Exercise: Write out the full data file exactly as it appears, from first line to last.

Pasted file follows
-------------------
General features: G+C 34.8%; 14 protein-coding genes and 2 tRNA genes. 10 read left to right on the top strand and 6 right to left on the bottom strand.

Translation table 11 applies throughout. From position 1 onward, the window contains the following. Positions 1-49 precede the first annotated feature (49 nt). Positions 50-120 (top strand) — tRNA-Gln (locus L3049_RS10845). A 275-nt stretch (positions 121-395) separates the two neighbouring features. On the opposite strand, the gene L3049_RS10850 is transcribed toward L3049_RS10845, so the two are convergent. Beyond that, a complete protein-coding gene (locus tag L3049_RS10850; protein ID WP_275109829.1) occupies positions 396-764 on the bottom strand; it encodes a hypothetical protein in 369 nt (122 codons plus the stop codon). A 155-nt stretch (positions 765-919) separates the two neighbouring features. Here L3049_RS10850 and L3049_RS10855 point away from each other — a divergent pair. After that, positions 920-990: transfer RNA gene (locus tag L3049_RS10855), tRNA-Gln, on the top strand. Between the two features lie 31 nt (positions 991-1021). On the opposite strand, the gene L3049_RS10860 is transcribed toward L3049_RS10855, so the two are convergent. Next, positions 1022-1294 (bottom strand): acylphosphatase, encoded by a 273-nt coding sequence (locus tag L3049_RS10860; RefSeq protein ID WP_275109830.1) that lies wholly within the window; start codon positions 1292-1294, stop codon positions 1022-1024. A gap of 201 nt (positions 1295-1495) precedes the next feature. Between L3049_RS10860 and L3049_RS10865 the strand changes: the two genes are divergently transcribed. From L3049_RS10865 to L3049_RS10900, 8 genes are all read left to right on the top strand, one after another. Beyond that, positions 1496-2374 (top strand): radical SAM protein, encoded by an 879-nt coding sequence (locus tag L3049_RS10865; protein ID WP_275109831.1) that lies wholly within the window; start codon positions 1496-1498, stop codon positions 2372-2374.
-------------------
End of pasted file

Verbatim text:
General features: G+C 34.8%; 14 protein-coding genes and 2 tRNA genes. 10 read left to right on the top strand and 6 right to left on the bottom strand.

Translation table 11 applies throughout. From position 1 onward, the window contains the following. Positions 1-49 precede the first annotated feature (49 nt). Positions 50-120 (top strand) — tRNA-Gln (locus L3049_RS10845). A 275-nt stretch (positions 121-395) separates the two neighbouring features. On the opposite strand, the gene L3049_RS10850 is transcribed toward L3049_RS10845, so the two are convergent. Beyond that, a complete protein-coding gene (locus tag L3049_RS10850; protein ID WP_275109829.1) occupies positions 396-764 on the bottom strand; it encodes a hypothetical protein in 369 nt (122 codons plus the stop codon). A 155-nt stretch (positions 765-919) separates the two neighbouring features. Here L3049_RS10850 and L3049_RS10855 point away from each other — a divergent pair. After that, positions 920-990: transfer RNA gene (locus tag L3049_RS10855), tRNA-Gln, on the top strand. Between the two features lie 31 nt (positions 991-1021). On the opposite strand, the gene L3049_RS10860 is transcribed toward L3049_RS10855, so the two are convergent. Next, positions 1022-1294 (bottom strand): acylphosphatase, encoded by a 273-nt coding sequence (locus tag L3049_RS10860; RefSeq protein ID WP_275109830.1) that lies wholly within the window; start codon positions 1292-1294, stop codon positions 1022-1024. A gap of 201 nt (positions 1295-1495) precedes the next feature. Between L3049_RS10860 and L3049_RS10865 the strand changes: the two genes are divergently transcribed. From L3049_RS10865 to L3049_RS10900, 8 genes are all read left to right on the top strand, one after another. Beyond that, positions 1496-2374 (top strand): radical SAM protein, encoded by an 879-nt coding sequence (locus tag L3049_RS10865; protein ID WP_275109831.1) that lies wholly within the window; start codon positions 1496-1498, stop codon positions 2372-2374.